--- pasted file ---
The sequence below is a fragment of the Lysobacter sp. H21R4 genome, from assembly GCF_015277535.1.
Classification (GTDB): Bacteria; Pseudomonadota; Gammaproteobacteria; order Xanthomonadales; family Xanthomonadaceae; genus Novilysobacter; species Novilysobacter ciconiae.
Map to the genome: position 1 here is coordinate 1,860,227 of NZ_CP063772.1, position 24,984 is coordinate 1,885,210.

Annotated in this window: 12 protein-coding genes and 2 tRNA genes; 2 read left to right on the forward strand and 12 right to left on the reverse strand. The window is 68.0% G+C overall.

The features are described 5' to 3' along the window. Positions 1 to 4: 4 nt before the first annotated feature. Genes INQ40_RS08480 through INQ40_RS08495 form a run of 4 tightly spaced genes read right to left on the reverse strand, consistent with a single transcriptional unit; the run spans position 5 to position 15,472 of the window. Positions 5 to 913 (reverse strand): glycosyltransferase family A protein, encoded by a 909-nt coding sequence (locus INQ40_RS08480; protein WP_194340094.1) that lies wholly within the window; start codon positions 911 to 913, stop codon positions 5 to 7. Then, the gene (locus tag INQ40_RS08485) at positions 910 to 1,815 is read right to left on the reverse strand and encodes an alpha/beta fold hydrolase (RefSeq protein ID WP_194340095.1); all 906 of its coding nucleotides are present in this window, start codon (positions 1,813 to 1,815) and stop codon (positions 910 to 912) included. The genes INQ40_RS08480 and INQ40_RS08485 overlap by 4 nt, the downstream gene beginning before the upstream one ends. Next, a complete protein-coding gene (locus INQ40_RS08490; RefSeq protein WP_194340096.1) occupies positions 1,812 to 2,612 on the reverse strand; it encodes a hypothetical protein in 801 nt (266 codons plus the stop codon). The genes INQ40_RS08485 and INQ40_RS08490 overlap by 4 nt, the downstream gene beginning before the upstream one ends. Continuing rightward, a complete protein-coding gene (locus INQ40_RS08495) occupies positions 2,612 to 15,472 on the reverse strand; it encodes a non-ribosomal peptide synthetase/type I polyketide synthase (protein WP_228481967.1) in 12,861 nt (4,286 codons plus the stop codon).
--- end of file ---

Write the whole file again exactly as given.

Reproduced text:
The sequence below is a fragment of the Lysobacter sp. H21R4 genome, from assembly GCF_015277535.1.
Classification (GTDB): Bacteria; Pseudomonadota; Gammaproteobacteria; order Xanthomonadales; family Xanthomonadaceae; genus Novilysobacter; species Novilysobacter ciconiae.
Map to the genome: position 1 here is coordinate 1,860,227 of NZ_CP063772.1, position 24,984 is coordinate 1,885,210.

Annotated in this window: 12 protein-coding genes and 2 tRNA genes; 2 read left to right on the forward strand and 12 right to left on the reverse strand. The window is 68.0% G+C overall.

The features are described 5' to 3' along the window. Positions 1 to 4: 4 nt before the first annotated feature. Genes INQ40_RS08480 through INQ40_RS08495 form a run of 4 tightly spaced genes read right to left on the reverse strand, consistent with a single transcriptional unit; the run spans position 5 to position 15,472 of the window. Positions 5 to 913 (reverse strand): glycosyltransferase family A protein, encoded by a 909-nt coding sequence (locus INQ40_RS08480; protein WP_194340094.1) that lies wholly within the window; start codon positions 911 to 913, stop codon positions 5 to 7. Then, the gene (locus tag INQ40_RS08485) at positions 910 to 1,815 is read right to left on the reverse strand and encodes an alpha/beta fold hydrolase (RefSeq protein ID WP_194340095.1); all 906 of its coding nucleotides are present in this window, start codon (positions 1,813 to 1,815) and stop codon (positions 910 to 912) included. The genes INQ40_RS08480 and INQ40_RS08485 overlap by 4 nt, the downstream gene beginning before the upstream one ends. Next, a complete protein-coding gene (locus INQ40_RS08490; RefSeq protein WP_194340096.1) occupies positions 1,812 to 2,612 on the reverse strand; it encodes a hypothetical protein in 801 nt (266 codons plus the stop codon). The genes INQ40_RS08485 and INQ40_RS08490 overlap by 4 nt, the downstream gene beginning before the upstream one ends. Continuing rightward, a complete protein-coding gene (locus INQ40_RS08495) occupies positions 2,612 to 15,472 on the reverse strand; it encodes a non-ribosomal peptide synthetase/type I polyketide synthase (protein WP_228481967.1) in 12,861 nt (4,286 codons plus the stop codon).